Characters such as Cromwell and Mordecai, who spend most their time on the street, or Fang, who’s SIN marks her as a criminal, exist primarily at that lowest level. If there is a street war targeting metahumans or magic users, it’s very hard to escape it. If characters at this level can rely on their government to protect them, they can probably get by. When they can’t, they must hide, fend/fight for themselves, or band together into gangs or other organizations. Characters such as Elsie or Ma1nfram3 (assuming they are who they appear to be), who exist at a slightly higher economic level and can pass for human can depend a little more on the community infrastructure around them, and can be a bit more selective in choosing which battles to fight.
The bigotry of the 6th world has moved on from things as “simple” as skin color, gender, and sexual orientation because the introduction of magic provided all new sources for human anxiety, fear and hate to latch onto. Troll and Orks look like monsters out of 5th world children’s stories and fables, while technology and magic are difficult to regulate and give seemingly random individuals unbelievable sources of power. And all too like our world, those who seek political power have found plenty of ways to latch their star to the never-to-be-underestimated capacity of humans to fear and hate that which is different.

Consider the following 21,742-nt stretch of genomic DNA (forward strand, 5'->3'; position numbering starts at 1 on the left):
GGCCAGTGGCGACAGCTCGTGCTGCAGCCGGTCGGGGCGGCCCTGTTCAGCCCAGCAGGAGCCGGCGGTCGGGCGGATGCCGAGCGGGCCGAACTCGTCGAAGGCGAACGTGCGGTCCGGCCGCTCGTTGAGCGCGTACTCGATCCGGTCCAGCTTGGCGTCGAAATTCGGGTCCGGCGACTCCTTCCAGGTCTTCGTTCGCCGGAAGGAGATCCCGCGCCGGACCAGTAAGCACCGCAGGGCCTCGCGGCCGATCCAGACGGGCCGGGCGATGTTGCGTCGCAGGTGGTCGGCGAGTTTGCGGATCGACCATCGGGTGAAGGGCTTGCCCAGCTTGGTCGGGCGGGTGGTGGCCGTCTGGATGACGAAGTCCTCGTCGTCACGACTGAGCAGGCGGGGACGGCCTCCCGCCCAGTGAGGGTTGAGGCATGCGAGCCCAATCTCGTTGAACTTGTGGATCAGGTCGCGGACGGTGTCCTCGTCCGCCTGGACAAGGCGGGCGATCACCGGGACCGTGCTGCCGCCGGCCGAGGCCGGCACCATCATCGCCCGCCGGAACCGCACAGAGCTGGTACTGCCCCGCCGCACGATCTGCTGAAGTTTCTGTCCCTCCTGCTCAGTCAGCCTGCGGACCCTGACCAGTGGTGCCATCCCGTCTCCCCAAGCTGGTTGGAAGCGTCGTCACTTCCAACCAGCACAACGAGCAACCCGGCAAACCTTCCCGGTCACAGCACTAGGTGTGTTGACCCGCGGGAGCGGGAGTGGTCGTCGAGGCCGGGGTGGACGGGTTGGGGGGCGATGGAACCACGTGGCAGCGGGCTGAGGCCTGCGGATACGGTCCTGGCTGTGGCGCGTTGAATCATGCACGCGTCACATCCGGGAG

Specifically, Kenneth Brackhaven, current governor of Seattle, has made a political career by tapping into those forces of fear in people: fears that children in public schools will have gigantic troll classmates who tower over them, that the orks of the underground will take all the jobs while filling the streets with drugs and crime, that elves are secretly manipulating everyone and infiltrating the upper levels of governments and corporations. He publicly proclaims tolerance, but at the same time, fired his entire police force (Lonestar) and brought in a new police force (Knight Errant, a division of Ares Corporation) who now owes him big time for the contract. Not surprisingly, the new police force routinely turns a blind eye to violence against metahumans, while protecting the interests of human voters at the bottom and powerful organizations who fund him a the top.